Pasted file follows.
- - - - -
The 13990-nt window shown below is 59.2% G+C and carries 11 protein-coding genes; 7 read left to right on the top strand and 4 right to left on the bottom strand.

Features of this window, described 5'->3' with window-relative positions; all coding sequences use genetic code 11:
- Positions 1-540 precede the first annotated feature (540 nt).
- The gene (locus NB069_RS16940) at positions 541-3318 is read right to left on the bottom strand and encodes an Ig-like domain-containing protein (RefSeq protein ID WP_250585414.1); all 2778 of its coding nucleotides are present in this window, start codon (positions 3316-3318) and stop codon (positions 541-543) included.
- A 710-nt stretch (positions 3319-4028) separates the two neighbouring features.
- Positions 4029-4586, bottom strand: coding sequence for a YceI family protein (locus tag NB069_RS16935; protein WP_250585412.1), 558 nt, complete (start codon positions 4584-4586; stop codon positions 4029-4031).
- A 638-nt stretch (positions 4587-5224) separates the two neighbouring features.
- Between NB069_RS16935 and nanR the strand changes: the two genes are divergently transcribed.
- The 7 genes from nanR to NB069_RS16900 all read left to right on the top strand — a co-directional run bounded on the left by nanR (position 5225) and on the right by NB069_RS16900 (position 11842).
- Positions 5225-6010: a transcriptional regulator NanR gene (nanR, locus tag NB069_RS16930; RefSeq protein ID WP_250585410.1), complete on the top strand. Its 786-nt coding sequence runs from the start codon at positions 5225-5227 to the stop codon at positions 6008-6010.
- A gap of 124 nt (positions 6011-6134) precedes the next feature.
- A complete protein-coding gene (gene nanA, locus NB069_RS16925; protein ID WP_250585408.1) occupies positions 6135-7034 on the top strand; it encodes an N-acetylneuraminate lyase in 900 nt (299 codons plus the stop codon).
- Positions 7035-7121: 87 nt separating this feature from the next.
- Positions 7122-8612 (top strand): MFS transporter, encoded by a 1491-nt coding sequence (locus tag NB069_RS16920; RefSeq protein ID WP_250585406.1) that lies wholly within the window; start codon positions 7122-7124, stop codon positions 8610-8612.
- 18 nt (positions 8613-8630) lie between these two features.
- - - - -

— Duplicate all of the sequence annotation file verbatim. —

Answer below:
The 13990-nt window shown below is 59.2% G+C and carries 11 protein-coding genes; 7 read left to right on the top strand and 4 right to left on the bottom strand.

Features of this window, described 5'->3' with window-relative positions; all coding sequences use genetic code 11:
- Positions 1-540 precede the first annotated feature (540 nt).
- The gene (locus NB069_RS16940) at positions 541-3318 is read right to left on the bottom strand and encodes an Ig-like domain-containing protein (RefSeq protein ID WP_250585414.1); all 2778 of its coding nucleotides are present in this window, start codon (positions 3316-3318) and stop codon (positions 541-543) included.
- A 710-nt stretch (positions 3319-4028) separates the two neighbouring features.
- Positions 4029-4586, bottom strand: coding sequence for a YceI family protein (locus tag NB069_RS16935; protein WP_250585412.1), 558 nt, complete (start codon positions 4584-4586; stop codon positions 4029-4031).
- A 638-nt stretch (positions 4587-5224) separates the two neighbouring features.
- Between NB069_RS16935 and nanR the strand changes: the two genes are divergently transcribed.
- The 7 genes from nanR to NB069_RS16900 all read left to right on the top strand — a co-directional run bounded on the left by nanR (position 5225) and on the right by NB069_RS16900 (position 11842).
- Positions 5225-6010: a transcriptional regulator NanR gene (nanR, locus tag NB069_RS16930; RefSeq protein ID WP_250585410.1), complete on the top strand. Its 786-nt coding sequence runs from the start codon at positions 5225-5227 to the stop codon at positions 6008-6010.
- A gap of 124 nt (positions 6011-6134) precedes the next feature.
- A complete protein-coding gene (gene nanA, locus NB069_RS16925; protein ID WP_250585408.1) occupies positions 6135-7034 on the top strand; it encodes an N-acetylneuraminate lyase in 900 nt (299 codons plus the stop codon).
- Positions 7035-7121: 87 nt separating this feature from the next.
- Positions 7122-8612 (top strand): MFS transporter, encoded by a 1491-nt coding sequence (locus tag NB069_RS16920; RefSeq protein ID WP_250585406.1) that lies wholly within the window; start codon positions 7122-7124, stop codon positions 8610-8612.
- 18 nt (positions 8613-8630) lie between these two features.